Smith, senior vice president of academic strategies and development for Kaplan Higher Eduction, has been involved in education at many levels. He is the author of several books, including "Harnessing America's Wasted Talent," published by Jossey-Bass in 2010. While the book speaks primarily to leaders in higher education, warning them of impending disaster in our current education model, chapter three, The Paradox of Personal Learning, includes nuggets valuable to all of us.
You've likely heard students lament, especially older students, that there is no way in our current system to credit them with life lessons, some hard earned. Part of what they're up against, Smith writes, is the mythology of the American Dream: "if you are resourceful, work hard, and learn on your feet, opportunity will come knocking."
College, he says, accounts for only part of that equation. We learn in myriad ways whenever we:
- Read parenting books and discuss them with a friend or in a group
- Take certification courses at work
- Watch the demonstration of a new technique at work or listen to a lecture about an industry development
- Engage in a new diet or health plan
- Read travel books for an upcoming vacation
- Take continuing education classes
- Buy new technology and learn how to use the software
- Learn a new skill, like playing an instrument or a sport
Each of those examples is likely to involve three important characteristics, according to Smith. The learning is always:
- Personal. It is interpreted by our unique experiences. What I take away from a learning experience will be different than what you take away, based on our past experiences of the world. "We learn as we are," Smith writes, "influenced by our fears and our faiths and our singular experiences."
- Purposeful. It happens because we are ready for it to happen. Something has happened to pique our interest in the subject. "We may forget why we first started," Smith writes. "We may shift what we value most; but if we are, in fact, learning, it is because each of us, as an individual, wants and needs to learn."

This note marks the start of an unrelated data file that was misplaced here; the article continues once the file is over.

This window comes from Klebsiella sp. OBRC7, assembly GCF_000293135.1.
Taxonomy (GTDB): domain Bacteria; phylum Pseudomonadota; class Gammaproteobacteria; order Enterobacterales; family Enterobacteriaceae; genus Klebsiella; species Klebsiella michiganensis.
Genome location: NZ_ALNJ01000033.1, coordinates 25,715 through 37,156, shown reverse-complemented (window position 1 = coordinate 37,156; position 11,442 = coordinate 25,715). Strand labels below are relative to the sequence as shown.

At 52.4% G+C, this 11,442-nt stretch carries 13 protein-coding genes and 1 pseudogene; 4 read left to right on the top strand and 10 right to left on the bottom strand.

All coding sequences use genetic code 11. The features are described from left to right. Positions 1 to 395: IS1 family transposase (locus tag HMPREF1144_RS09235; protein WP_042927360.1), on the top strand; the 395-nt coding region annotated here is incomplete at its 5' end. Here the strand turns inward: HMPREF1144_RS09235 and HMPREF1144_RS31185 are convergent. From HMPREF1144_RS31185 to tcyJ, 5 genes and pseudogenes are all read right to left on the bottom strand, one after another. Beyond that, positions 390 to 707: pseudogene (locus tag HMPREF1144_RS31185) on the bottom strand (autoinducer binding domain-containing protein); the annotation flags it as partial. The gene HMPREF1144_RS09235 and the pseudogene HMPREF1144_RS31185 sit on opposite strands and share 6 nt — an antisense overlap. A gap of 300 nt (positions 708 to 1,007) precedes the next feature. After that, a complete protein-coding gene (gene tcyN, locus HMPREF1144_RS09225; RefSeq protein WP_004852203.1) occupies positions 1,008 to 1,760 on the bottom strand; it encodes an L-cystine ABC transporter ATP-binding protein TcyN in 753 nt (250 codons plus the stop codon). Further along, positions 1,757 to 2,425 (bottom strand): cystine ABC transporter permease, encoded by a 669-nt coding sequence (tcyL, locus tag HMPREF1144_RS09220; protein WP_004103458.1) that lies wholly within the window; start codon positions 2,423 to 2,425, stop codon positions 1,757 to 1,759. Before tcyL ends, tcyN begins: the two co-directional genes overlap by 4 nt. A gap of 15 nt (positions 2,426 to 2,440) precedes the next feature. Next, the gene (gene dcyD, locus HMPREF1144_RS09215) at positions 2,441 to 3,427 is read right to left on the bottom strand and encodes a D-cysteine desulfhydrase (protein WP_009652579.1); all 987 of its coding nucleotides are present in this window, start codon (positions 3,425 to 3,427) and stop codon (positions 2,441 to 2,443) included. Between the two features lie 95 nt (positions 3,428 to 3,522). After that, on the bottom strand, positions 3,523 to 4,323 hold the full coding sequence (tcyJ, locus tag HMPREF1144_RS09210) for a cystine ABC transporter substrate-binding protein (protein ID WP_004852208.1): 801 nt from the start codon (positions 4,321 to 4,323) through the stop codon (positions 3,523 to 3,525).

- Powerful. It changes us. "Learning, unlike nearly anything else, bears down on us in ways that change us," Smith writes. "It revises how we think, how we feel, how we behave. It yields new skills with which we can surprise or delight others and ourselves. It enables us to rise above our places in society by showing others our unique, hidden credentials."
The ProblemThese characteristics are all very wonderful. We have all experienced the joy of learning that is personal, purposeful, and powerful. The problem, Smith writes, is that our system of higher education in the U.S. ignores experience and personal learning. It focuses on credits, certificates, and degrees. Sometimes, if you're lucky, he says, you can transfer credits from one institution to another, but getting credit for learning outside the system "is a far more difficult, far chancier affair."
The Personal SolutionSmith's book is about changing the system, about waking up to the terrible waste of talent our current system ignores. As a student or a teacher, what can you do? You can start with simple awareness of the characteristics that make learning effective: it's personal, purposeful, and powerful.
"Personal learning is the way we breathe in new ideas, new behaviors, and new knowledge, and exhale the old," Smith writes.
Awareness of the fact that people are learning all the time, gaining new capacities and developing talents, they're changing, is a good place to start. If you're a teacher, how can you tap into those new talents? How can you recognize and credit them? If you're a student, regardless of whether or not your new talents are recognized, how can you use them? Don't wait for others to give you credit for what you know and can do. Share your talents.
"Personal learning is our natural way of developing our talent," Smith writes. "If that talent goes untapped, however, if that renewable resource is ignored, America's talent pool is diminished, with enormous costs and consequences for our society."
ResourcesPersonal learning is the topic of just one chapter in Smith's book, "Harnessing America's Wasted Talent: A New Ecology of Learning." To buy the book:
To learn more about Smith, visit his blog.